"While the IP world keeps its focus on the implications of the US budgetary crisis on the IP system (see eg Katposts here and here), another country, certainly smaller in size yet still of importance in world politics -- Austria -- has also seen important political changes. At the end of September Austria went to polls. The single biggest winner of the elections to Parliament was the FPO, the Freedom Party of Austria, which Wikipedia cites as a ‘right wing populist party’.This weblog has numerous readers from Austria, including private practitioners and students. It would be good to learn what they feel about their office: is it in need of improvement and an overhaul, or is okay as far as it goes? Do let us know!
While most Austrians expect the new Government to be the old one again, namely a ‘big coalition’ between the country’s socialist party, SPOE, and the conservatives, OEVP, the results of the elections give reason to ask some questions on its implications for the country’s IP system.
IP in Austria suffers from a lack of awareness. Obviously, IP was not a vote winner for any of the parties, except for the Pirate Party. So far, Austria does not have a National IP Strategy, its overarching innovation strategy is not linked to IP, there is no IP-focused economist in the country and the important role that IP plays for business is primarily touched upon by one subunit of a semi-government agency. The President of the Austrian Patent Office, Friedrich Roedler is said to be close to the FPO, the party once headed by Joerg Haider. Mr Roedler, who presented himself as a FPO candidate to the municipal elections of the city of Vienna in 2005, has been running the Austrian Patent Office since 2005. Without wishing to delve deeper into the variety of issues that emerged under his leadership (an explanation of the range of litigation and counter-litigation before the courts is beyond the scope of this note), I did take an interest in the performance of the Austrian Patent Office (APO). In that context the study of Oxfirst, a boutique consultancy specialized in IP, reveals interesting insights. The Oxfirst study, which is free to download on the website of the Austrian Council for Research and Technology Development, compared the performance of the Austrian Patent Office with that of the UK Intellectual Property Office, the Danish and German Patent Offices.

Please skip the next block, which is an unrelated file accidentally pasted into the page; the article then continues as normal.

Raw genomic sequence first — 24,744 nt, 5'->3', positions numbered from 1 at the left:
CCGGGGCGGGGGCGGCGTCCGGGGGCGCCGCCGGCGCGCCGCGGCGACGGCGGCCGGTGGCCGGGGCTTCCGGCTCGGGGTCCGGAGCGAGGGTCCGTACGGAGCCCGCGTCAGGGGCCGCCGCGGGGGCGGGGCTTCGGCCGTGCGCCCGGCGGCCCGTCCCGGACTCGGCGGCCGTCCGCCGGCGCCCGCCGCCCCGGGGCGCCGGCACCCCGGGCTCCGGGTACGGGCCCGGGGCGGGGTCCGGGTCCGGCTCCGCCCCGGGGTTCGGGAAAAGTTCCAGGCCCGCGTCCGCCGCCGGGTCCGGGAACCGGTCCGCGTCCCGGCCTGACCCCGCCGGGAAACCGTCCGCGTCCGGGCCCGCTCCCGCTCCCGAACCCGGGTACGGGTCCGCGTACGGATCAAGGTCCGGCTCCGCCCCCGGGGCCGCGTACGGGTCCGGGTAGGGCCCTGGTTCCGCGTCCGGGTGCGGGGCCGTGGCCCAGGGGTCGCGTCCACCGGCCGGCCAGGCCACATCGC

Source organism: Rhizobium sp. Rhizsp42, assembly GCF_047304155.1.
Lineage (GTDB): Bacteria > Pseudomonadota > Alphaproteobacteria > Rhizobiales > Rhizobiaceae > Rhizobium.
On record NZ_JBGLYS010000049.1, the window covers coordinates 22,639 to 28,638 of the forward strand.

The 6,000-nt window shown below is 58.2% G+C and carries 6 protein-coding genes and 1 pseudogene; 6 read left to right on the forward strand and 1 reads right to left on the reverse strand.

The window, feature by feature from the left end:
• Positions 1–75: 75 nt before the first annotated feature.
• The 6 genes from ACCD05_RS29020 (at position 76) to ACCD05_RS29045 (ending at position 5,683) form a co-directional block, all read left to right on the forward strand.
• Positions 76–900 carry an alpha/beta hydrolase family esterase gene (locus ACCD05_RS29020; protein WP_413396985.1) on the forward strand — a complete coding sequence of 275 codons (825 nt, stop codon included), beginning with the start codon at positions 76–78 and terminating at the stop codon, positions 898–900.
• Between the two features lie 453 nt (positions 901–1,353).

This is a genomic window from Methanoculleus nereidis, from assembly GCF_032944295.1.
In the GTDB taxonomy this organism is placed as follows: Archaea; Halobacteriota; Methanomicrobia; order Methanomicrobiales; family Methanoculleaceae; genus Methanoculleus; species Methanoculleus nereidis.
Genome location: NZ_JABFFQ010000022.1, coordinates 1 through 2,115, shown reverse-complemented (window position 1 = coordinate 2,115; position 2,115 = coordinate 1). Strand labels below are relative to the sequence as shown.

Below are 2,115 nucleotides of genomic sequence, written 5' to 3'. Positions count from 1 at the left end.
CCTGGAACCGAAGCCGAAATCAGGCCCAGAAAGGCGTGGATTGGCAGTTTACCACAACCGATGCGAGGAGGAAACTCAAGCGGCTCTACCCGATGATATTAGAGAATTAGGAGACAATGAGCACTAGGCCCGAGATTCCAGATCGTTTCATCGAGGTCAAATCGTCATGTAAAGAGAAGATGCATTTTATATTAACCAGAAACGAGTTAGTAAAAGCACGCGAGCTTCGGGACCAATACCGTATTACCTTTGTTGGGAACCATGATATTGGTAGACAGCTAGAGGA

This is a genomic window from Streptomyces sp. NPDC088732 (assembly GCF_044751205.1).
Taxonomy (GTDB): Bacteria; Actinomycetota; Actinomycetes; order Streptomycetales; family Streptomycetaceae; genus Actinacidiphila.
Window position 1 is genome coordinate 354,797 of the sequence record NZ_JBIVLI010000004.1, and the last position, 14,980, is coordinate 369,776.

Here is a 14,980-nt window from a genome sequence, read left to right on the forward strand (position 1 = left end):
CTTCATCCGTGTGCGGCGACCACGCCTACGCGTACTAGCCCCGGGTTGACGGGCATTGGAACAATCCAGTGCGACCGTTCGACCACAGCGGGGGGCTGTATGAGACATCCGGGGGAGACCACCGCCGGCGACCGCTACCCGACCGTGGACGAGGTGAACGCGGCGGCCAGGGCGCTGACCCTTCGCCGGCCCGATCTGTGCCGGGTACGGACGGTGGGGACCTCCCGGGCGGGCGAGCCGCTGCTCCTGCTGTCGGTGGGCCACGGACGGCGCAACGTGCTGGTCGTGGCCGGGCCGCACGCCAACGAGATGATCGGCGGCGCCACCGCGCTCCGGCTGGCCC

Here are some of the main findings:
• The financial position of the Austrian Patent Office is in a critical condition. This stands in contrast with the excellent financial performance of the UK, Danish and German Patent Offices.Against the results of recent elections, one wonders to what extent we will see any of the much-needed changes in Austria’s IP system. After all, it lies in the nature of politics to be political. But then again, public policy that ignores the important implications of IP on national prosperity is public policy that deprives the public of the means to generate wealth and create jobs in the knowledge economy".
• Contrary to its counterparts in Denmark, the U.K. and Germany, the APO scarcely commits itself to IP Outreach Programmes that would help business, academia or individual inventors to grasp the economic role of IP.
• Substantive patent examination in the APO is hampered by inadequate access to databases. This may have an impact on patent quality.
Unlike France for example, the APO has been reluctant to outsource substantive examination to the EPO.